I must be the only French that did not get Candide as an assignment in French literature class. I recently dug it out from my mother's bookshelves and its rather engaging size persuaded me to read it. Candide, whose meaning in French can approximately be translated into naive, is a young ill-fated naive man who strongly believes in optimism in the philosophical meaning of the word. It was written by Francois-Marie Arouet alias Voltaire during the Enlightment (in 1759 precisely). The motivation behind Candide is an attack of Leibniz's philosophy. After reading the introductory chapter, it's not very difficult to get that point. On the other hand, many subtleties are hardly decipherable by the general reader, 250 years after the first publication. Besides, the novella is fairly poor from a literary standpoint. There is no transition between the chapters and it all comes down to a succession of tragic events. In the same genre, I liked much more the "public" (as opposed to the censured works) novella by the Marquis de Sade named Les infortunes de la vertu. Better read that one, it easily outdoes Candide in my humble opinion.
This book is written as a testimony by two French high-school
teachers aged 53 and 39. Their approach consists of exposing, without
unneeded mockery, a few essays written by candidates to the French
Baccalauréat. Rather predictably, the essays are disastrous.
The rest of the book is dedicated to unveiling the drop of the
required level for obtaining the Bac(calauréat). As a person
whose elder brother happens to teach history and geography in
high-school, I've also witnessed the gradual collapse of the
educational system. It's all the more regrettable since it used to be
an institution that France would deservedly pride on.
It started in the early eighties when the Asian dragons were experiencing an unprecedented economic growth. The incumbent government hired a team of experts in order to analyze Japan's economic success. The report highlighted, among others, the high level of education of Japan's citizens, even among unskilled workers. So, that was the key to economic success! It was then decided that 80% of the young French should graduate from high-school with their Bac by the year 2000. To put things into perspective, let me mention that the score at the beginning of the 80's was much lower, less than 35%. Unfortunately, this clever policy has worked indeed. As it's much more difficult to bring people to a higher level, the obvious solution has been to lower everybody's level. Isn't that smart? Today, we can assess the results: some candidates to the Bac (aged 17 or 18) think Naples to be a French city, that Cairo is somewhere in Africa but cannot point it down on a map more exactly, have never heard about Goa or Korea. One in ten knows the name of George Bush and only one in thirty can cite the name of Ronald Reagan. Some more cruel examples? Some think Charles de Gaulle is a famous left-winged politician, that Prime minister Jospin is a communist. Scary when one realizes that some of them already have the right of vote. But the most disastrous result of all this might be that France, unlike other European countries, does not restrict the access to university. Consequently, French universities are overcrowded. Worse, some college graduates will inevitably get jobs whose level and pay is not in relation with their education. As some argue, this might lead to a whole generation of frustrated people. It might not happen soon, as the new economy fosters and sustains the economic growth, but nobody can predict what may happen in five or ten year's time.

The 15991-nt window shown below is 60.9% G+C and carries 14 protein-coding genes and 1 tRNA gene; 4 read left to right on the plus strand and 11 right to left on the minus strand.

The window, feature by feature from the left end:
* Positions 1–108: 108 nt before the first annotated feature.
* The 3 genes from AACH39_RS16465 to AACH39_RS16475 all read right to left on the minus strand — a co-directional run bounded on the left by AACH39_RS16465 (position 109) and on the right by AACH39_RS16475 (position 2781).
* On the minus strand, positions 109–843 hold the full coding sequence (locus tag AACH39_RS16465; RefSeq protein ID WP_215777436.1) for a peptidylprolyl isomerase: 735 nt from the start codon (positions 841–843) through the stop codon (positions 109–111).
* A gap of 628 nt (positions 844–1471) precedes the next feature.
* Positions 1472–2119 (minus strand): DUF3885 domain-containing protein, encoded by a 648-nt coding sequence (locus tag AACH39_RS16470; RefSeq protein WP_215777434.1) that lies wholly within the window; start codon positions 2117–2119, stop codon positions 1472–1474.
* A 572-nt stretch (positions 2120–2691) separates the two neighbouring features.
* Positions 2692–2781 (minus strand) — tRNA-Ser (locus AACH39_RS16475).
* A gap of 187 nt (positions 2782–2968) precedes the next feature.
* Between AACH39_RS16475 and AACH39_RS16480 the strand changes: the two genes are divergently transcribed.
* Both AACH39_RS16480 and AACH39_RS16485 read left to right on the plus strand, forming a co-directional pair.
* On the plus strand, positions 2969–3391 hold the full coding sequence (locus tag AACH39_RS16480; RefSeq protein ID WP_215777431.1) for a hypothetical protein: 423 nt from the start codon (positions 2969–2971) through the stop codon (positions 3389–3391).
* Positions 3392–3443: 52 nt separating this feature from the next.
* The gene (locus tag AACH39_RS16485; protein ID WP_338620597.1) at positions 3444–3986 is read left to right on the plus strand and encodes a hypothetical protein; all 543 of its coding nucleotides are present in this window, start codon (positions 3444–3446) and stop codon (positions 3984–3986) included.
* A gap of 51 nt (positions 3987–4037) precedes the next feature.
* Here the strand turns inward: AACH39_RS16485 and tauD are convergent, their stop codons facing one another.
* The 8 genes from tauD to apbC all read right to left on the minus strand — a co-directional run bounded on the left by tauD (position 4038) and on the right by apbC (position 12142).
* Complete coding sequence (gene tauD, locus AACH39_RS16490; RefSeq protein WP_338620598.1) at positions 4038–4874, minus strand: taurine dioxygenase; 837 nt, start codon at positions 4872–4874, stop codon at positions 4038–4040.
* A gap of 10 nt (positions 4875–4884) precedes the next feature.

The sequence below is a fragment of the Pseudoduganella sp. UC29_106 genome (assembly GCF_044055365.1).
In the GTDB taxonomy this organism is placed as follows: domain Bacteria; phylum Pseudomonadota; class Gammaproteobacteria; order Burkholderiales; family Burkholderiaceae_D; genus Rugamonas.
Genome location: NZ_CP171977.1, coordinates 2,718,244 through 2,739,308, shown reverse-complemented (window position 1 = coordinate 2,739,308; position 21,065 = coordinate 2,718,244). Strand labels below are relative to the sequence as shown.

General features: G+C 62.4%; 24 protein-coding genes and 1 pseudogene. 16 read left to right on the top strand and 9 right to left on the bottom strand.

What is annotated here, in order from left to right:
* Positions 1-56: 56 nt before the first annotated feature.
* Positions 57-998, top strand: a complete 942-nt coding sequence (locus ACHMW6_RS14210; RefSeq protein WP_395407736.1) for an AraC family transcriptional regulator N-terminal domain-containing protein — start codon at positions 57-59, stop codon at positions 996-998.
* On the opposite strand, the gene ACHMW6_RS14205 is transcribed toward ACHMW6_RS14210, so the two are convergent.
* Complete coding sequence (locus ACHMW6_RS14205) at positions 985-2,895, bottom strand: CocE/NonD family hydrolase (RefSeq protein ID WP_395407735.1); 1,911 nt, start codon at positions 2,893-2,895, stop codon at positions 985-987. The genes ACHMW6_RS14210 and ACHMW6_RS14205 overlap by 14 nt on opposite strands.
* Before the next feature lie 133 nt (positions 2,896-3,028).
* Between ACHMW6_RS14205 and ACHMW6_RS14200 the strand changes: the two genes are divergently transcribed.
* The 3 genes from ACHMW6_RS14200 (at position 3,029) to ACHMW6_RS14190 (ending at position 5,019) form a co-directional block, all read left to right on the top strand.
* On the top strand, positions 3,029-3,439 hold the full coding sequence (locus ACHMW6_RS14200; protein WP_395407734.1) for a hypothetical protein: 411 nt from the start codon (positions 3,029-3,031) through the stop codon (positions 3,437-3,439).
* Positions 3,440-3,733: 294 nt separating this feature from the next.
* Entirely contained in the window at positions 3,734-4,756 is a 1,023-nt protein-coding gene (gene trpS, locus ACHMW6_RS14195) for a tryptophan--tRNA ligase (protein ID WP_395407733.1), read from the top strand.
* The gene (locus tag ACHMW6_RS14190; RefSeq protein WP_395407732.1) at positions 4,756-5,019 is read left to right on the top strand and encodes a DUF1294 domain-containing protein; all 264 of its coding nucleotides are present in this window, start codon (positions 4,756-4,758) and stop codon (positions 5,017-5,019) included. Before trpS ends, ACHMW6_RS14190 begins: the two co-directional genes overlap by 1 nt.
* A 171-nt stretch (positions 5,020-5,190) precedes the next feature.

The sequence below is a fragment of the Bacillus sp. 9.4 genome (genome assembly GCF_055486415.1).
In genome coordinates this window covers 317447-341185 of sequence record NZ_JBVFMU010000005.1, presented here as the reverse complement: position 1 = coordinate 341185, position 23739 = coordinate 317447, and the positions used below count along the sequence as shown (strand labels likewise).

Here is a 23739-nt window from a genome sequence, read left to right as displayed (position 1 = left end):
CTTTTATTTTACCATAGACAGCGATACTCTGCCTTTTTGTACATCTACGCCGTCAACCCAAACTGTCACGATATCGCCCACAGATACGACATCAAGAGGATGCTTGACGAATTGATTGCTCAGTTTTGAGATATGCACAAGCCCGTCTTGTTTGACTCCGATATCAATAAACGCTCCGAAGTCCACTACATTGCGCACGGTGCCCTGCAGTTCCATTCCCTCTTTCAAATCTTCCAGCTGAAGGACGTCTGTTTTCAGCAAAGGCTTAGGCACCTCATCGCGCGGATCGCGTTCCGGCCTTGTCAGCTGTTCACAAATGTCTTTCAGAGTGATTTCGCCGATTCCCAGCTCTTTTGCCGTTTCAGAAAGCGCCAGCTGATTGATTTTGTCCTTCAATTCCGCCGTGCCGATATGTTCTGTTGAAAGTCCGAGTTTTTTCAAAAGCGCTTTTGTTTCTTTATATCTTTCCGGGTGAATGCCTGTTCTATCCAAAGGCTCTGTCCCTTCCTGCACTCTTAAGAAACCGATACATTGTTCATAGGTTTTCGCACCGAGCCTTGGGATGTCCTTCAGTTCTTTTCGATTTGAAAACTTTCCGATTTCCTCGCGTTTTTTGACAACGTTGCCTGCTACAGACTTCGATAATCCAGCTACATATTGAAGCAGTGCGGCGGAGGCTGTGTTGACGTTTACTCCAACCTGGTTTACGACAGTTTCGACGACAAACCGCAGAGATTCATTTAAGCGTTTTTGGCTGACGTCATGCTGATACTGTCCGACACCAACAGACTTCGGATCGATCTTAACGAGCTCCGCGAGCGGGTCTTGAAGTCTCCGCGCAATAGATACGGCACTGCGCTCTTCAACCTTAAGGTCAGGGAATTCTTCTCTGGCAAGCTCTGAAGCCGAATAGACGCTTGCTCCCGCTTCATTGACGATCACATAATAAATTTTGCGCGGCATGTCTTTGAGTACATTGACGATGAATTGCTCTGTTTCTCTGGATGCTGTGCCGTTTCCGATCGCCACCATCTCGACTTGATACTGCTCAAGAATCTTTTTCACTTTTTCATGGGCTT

Ender's Game is an all-time SF best-seller. Does it deserve its fame? Yes. To a large extent. The reader immediately gets into the story of this young, brilliant boy that is destined to save the Earth from a horrendous, bug-like, alien race. He's enlisted in a military academy which trains young recruits from six to twelve. It goes without saying that Ender, the hero, is the school's most brilliant subject. Does the story sound familiar? It does to me, for I read a similar book by Robert Heinlein some years ago (made into the great movie Starship Troopers by the way). The major difference is that, here, the military school teaches extremely precocious children instead of young adults. In summary, Ender's Game is a quick light read that I enjoyed very much. Unfortunately, Mr Card's inspiration runs dry towards the novel's end, hence my rating that isn't maximal. As an aside I bet this book will be made into a movie one day.
Le lis et le lion is the last but one volume of the Accursed Kings. The story revolves mainly around one of the central characters, Robert d'Artois, until his death after he got wounded on a battlefield. As M. Druon expresses it, the necessities of history lead him to kill his favorite character, who happens to be mine as well. This volume betrays a certain weariness, either of the writer, or of myself. I'll read the last volume all the same, sooner or later.
Frankly, I'm not appreciative of this kind of humor. Too British...The only good news is that one of the characters mentions an old philosophical paradox: An ax is usually made up of a handle and a blade. Now, if I replace each part by a newer one, do I still have the same ax in my hands? You have two hours to hand in your essay. Off you go! :-)